10. The apparatus of claim 9, which further includes a main mixer flow path downstream of both the first flow path and the second flow path, the main mixer flow path having a convergent section.

11. The apparatus of claim 10, wherein the convergent section is defined by an outer wall and an inner wall, each of the outer wall and inner wall having a decreasing radial distance from a central axis of the gas turbine engine fuel module along a length of the main mixer flow path.

12. The apparatus of claim 11, wherein the outer wall and inner wall are configured to provide for a divergent section downstream of the convergent section.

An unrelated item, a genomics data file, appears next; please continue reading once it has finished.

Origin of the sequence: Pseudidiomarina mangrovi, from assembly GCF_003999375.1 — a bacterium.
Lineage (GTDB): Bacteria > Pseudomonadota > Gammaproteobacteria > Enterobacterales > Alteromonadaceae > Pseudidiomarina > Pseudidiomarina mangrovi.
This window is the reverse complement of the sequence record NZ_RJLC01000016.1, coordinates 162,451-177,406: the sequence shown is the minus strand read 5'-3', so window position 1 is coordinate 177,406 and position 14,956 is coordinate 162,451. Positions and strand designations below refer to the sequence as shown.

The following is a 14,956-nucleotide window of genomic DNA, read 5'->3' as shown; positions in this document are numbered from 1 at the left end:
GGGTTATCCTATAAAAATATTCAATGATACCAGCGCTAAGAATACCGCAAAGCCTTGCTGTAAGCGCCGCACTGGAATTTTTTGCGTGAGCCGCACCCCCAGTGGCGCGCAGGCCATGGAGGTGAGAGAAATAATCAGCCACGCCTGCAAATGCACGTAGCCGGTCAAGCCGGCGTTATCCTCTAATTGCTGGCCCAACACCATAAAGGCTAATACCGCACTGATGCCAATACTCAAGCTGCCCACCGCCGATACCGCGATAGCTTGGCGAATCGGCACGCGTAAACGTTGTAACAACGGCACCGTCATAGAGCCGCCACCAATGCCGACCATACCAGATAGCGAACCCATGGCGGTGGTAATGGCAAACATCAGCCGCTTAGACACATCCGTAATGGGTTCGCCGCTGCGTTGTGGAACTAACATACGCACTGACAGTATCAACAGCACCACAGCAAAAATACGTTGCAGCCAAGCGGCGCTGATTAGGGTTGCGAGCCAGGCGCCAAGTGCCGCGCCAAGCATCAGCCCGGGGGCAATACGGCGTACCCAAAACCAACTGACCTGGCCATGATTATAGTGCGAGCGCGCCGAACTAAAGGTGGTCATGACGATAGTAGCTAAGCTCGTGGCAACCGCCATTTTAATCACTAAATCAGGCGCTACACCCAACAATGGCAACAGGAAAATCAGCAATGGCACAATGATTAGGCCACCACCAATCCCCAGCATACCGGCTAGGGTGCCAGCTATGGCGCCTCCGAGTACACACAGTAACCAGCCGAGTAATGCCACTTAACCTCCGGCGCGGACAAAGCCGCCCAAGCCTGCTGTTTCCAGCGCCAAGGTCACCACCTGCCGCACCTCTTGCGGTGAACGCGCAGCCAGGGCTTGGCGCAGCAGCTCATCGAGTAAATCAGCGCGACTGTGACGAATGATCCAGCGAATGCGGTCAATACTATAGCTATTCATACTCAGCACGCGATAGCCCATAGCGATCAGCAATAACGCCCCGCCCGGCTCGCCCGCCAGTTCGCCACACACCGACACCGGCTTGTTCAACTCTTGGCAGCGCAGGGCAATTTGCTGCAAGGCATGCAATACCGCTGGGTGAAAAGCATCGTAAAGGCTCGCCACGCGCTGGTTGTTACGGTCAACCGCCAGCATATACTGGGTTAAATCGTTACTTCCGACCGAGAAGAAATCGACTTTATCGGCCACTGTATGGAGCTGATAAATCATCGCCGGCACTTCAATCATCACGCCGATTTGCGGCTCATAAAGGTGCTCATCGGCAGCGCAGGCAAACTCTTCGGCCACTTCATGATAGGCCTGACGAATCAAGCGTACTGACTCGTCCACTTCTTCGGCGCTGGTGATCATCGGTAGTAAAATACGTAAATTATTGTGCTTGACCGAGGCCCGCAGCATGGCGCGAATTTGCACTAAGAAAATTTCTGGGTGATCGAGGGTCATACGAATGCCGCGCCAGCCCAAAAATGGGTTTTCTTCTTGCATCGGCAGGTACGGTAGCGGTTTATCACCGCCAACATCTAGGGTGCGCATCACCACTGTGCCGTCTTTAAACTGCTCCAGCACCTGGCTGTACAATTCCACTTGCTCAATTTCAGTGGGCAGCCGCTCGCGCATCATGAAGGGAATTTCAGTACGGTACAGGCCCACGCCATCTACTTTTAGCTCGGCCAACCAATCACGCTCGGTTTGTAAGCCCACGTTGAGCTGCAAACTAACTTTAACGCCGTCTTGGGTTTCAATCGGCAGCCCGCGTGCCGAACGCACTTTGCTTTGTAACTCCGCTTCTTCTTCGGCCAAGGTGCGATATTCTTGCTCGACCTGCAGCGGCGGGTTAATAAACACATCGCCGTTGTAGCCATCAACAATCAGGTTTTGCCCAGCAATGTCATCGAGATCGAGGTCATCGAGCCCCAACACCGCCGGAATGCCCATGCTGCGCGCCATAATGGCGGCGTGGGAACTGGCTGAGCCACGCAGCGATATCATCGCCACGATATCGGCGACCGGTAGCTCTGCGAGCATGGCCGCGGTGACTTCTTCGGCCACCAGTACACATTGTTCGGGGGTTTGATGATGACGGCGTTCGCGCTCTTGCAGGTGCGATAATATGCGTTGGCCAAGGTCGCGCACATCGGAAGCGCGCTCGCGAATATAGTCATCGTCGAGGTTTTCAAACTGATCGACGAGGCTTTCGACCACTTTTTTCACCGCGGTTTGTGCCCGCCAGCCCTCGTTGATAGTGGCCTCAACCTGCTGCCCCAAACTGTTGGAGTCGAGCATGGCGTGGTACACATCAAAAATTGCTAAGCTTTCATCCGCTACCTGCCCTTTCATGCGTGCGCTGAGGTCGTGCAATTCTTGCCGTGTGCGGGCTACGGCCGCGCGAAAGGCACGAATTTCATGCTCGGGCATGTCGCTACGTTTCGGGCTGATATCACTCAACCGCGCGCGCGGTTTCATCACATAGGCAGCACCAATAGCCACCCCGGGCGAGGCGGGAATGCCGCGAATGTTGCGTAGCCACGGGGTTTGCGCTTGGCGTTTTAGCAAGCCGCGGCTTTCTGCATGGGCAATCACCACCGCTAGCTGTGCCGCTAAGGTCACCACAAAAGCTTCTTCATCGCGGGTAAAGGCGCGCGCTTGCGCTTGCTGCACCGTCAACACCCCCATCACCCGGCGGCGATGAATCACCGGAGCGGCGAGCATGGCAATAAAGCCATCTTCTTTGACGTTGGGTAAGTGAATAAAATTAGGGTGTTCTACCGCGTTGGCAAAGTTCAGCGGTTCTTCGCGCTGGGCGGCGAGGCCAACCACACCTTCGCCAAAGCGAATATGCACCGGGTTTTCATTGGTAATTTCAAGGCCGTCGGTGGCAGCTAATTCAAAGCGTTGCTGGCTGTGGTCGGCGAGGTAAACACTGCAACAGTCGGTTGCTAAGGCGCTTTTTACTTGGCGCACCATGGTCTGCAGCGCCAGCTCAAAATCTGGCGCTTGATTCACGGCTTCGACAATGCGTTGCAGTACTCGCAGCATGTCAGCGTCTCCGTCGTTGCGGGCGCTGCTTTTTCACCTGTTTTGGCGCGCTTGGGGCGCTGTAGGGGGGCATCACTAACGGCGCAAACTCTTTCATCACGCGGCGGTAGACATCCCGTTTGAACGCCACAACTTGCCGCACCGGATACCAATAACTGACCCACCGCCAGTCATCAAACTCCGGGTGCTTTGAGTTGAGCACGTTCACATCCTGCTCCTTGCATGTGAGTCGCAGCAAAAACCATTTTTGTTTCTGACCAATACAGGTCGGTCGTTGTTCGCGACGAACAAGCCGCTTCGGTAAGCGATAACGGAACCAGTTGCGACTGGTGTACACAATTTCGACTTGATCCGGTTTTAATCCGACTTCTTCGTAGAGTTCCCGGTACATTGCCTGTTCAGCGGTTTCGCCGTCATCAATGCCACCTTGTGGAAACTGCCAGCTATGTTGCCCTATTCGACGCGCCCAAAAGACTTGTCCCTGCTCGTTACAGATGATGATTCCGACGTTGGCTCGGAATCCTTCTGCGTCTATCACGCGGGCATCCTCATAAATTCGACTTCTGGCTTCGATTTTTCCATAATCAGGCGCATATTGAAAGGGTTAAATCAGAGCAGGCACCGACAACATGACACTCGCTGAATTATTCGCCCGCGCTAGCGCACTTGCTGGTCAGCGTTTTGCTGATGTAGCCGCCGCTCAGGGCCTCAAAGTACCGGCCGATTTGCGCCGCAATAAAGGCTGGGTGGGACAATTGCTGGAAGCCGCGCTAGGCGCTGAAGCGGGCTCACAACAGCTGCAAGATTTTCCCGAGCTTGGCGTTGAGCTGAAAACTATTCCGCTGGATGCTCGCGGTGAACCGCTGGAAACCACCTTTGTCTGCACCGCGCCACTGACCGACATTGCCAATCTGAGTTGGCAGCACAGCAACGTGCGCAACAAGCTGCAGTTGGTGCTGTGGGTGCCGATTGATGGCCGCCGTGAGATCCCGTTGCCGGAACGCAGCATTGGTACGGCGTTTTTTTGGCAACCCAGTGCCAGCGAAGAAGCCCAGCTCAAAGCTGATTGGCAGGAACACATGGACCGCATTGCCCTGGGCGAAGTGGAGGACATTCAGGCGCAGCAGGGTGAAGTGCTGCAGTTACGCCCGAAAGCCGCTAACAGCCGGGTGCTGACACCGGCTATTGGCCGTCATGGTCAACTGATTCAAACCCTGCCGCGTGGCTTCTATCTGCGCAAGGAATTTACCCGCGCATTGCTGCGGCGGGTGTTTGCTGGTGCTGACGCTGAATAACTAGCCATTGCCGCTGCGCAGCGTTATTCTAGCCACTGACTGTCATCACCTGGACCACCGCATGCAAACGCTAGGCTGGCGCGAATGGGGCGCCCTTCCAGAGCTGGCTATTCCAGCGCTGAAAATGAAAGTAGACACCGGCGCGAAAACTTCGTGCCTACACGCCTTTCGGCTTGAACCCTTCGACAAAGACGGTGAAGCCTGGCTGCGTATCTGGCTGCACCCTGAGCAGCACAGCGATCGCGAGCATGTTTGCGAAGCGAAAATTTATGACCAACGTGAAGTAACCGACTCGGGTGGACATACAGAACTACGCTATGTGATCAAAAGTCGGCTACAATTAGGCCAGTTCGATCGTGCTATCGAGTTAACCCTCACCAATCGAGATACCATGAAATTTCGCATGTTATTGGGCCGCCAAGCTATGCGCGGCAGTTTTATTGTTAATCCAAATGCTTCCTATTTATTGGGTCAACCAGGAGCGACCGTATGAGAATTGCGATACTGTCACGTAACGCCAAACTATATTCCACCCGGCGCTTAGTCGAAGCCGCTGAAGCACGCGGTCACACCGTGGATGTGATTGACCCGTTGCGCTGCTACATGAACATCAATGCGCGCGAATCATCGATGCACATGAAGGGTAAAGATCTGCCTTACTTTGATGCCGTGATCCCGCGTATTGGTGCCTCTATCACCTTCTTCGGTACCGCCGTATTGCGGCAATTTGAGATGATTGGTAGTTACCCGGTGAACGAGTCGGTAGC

13. The apparatus of claim 9, wherein the fuel opening is oriented to provide a jet of fuel to the first flow path.

14. The apparatus of claim 9, wherein the first flow path includes a fuel filming surface to receive a jet of fuel from the fuel opening, and wherein the common flow path includes a convergent divergent section.

15. The apparatus of claim 14, wherein the fuel opening of the pilot mixer is recessed from an outlet of the pilot mixer.

16. The apparatus of claim 9, further comprising a means for accelerating a mixture of fuel and air.

17. The apparatus of claim 16, wherein the means for accelerating includes a means for turning a flow radially inward.

18. The apparatus of claim 16, which further includes a means for decelerating disposed in the main mixer downstream of the means for accelerating.